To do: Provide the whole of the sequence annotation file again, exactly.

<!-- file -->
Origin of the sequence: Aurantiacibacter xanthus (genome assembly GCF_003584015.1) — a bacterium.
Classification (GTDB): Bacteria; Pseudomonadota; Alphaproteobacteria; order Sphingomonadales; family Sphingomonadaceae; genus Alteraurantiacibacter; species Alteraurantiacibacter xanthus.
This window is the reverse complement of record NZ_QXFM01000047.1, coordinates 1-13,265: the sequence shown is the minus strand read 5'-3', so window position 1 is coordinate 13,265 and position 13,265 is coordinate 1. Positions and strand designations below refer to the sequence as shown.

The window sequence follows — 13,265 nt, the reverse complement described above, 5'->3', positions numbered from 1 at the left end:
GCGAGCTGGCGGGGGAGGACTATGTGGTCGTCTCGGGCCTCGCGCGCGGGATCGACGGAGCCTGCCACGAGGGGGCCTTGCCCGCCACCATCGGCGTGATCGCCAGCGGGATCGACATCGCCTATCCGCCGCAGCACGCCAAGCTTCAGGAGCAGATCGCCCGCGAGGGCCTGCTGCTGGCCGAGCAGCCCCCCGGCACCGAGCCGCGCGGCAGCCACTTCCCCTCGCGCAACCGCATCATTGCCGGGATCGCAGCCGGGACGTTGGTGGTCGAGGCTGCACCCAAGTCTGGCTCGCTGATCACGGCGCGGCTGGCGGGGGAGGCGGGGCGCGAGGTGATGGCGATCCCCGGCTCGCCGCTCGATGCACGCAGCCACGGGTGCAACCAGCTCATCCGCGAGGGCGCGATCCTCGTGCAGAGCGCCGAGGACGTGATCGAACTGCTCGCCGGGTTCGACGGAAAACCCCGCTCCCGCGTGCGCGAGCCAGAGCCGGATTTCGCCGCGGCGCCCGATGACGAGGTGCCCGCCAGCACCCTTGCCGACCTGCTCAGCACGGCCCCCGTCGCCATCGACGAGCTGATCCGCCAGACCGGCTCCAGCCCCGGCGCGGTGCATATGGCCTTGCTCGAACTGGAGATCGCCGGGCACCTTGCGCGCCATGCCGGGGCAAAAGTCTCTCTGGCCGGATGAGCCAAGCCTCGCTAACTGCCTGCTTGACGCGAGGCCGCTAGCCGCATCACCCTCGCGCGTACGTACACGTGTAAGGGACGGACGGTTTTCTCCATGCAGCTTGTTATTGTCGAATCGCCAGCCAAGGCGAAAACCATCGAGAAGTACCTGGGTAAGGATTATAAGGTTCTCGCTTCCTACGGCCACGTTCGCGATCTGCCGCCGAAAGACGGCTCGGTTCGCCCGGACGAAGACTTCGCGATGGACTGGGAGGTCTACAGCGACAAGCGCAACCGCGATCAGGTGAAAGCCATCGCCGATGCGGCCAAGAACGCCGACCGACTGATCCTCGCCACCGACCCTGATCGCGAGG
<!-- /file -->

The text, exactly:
Origin of the sequence: Aurantiacibacter xanthus (genome assembly GCF_003584015.1) — a bacterium.
Classification (GTDB): Bacteria; Pseudomonadota; Alphaproteobacteria; order Sphingomonadales; family Sphingomonadaceae; genus Alteraurantiacibacter; species Alteraurantiacibacter xanthus.
This window is the reverse complement of record NZ_QXFM01000047.1, coordinates 1-13,265: the sequence shown is the minus strand read 5'-3', so window position 1 is coordinate 13,265 and position 13,265 is coordinate 1. Positions and strand designations below refer to the sequence as shown.

The window sequence follows — 13,265 nt, the reverse complement described above, 5'->3', positions numbered from 1 at the left end:
GCGAGCTGGCGGGGGAGGACTATGTGGTCGTCTCGGGCCTCGCGCGCGGGATCGACGGAGCCTGCCACGAGGGGGCCTTGCCCGCCACCATCGGCGTGATCGCCAGCGGGATCGACATCGCCTATCCGCCGCAGCACGCCAAGCTTCAGGAGCAGATCGCCCGCGAGGGCCTGCTGCTGGCCGAGCAGCCCCCCGGCACCGAGCCGCGCGGCAGCCACTTCCCCTCGCGCAACCGCATCATTGCCGGGATCGCAGCCGGGACGTTGGTGGTCGAGGCTGCACCCAAGTCTGGCTCGCTGATCACGGCGCGGCTGGCGGGGGAGGCGGGGCGCGAGGTGATGGCGATCCCCGGCTCGCCGCTCGATGCACGCAGCCACGGGTGCAACCAGCTCATCCGCGAGGGCGCGATCCTCGTGCAGAGCGCCGAGGACGTGATCGAACTGCTCGCCGGGTTCGACGGAAAACCCCGCTCCCGCGTGCGCGAGCCAGAGCCGGATTTCGCCGCGGCGCCCGATGACGAGGTGCCCGCCAGCACCCTTGCCGACCTGCTCAGCACGGCCCCCGTCGCCATCGACGAGCTGATCCGCCAGACCGGCTCCAGCCCCGGCGCGGTGCATATGGCCTTGCTCGAACTGGAGATCGCCGGGCACCTTGCGCGCCATGCCGGGGCAAAAGTCTCTCTGGCCGGATGAGCCAAGCCTCGCTAACTGCCTGCTTGACGCGAGGCCGCTAGCCGCATCACCCTCGCGCGTACGTACACGTGTAAGGGACGGACGGTTTTCTCCATGCAGCTTGTTATTGTCGAATCGCCAGCCAAGGCGAAAACCATCGAGAAGTACCTGGGTAAGGATTATAAGGTTCTCGCTTCCTACGGCCACGTTCGCGATCTGCCGCCGAAAGACGGCTCGGTTCGCCCGGACGAAGACTTCGCGATGGACTGGGAGGTCTACAGCGACAAGCGCAACCGCGATCAGGTGAAAGCCATCGCCGATGCGGCCAAGAACGCCGACCGACTGATCCTCGCCACCGACCCTGATCGCGAGG